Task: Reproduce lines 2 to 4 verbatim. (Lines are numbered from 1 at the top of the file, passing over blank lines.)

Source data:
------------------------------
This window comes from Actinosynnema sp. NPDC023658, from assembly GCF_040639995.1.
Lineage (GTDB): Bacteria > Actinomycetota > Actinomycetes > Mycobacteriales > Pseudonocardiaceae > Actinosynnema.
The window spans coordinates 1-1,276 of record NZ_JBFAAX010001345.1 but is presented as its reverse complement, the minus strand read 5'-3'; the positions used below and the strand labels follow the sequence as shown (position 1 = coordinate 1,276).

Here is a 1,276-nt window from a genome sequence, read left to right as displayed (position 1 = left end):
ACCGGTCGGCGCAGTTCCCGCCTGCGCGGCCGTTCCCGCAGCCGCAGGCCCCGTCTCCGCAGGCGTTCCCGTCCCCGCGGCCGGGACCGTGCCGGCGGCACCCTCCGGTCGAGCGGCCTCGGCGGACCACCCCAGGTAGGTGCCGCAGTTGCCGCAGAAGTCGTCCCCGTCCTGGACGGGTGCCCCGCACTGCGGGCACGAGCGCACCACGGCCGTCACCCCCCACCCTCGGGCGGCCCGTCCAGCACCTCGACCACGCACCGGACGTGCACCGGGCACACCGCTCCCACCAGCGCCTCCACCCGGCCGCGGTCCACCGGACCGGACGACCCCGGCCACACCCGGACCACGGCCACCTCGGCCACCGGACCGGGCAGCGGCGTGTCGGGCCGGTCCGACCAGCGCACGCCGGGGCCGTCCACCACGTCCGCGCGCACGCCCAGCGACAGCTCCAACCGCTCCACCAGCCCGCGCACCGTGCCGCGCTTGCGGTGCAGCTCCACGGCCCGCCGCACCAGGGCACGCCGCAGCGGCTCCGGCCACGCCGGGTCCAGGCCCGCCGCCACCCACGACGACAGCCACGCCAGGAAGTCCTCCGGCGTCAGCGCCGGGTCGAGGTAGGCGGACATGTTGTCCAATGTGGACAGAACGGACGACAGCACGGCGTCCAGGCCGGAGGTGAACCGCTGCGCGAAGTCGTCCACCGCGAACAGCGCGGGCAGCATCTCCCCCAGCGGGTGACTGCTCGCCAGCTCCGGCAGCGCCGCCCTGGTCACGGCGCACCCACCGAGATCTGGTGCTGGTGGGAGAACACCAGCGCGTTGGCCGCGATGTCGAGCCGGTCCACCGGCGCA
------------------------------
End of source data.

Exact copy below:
Lineage (GTDB): Bacteria > Actinomycetota > Actinomycetes > Mycobacteriales > Pseudonocardiaceae > Actinosynnema.
The window spans coordinates 1-1,276 of record NZ_JBFAAX010001345.1 but is presented as its reverse complement, the minus strand read 5'-3'; the positions used below and the strand labels follow the sequence as shown (position 1 = coordinate 1,276).

Here is a 1,276-nt window from a genome sequence, read left to right as displayed (position 1 = left end):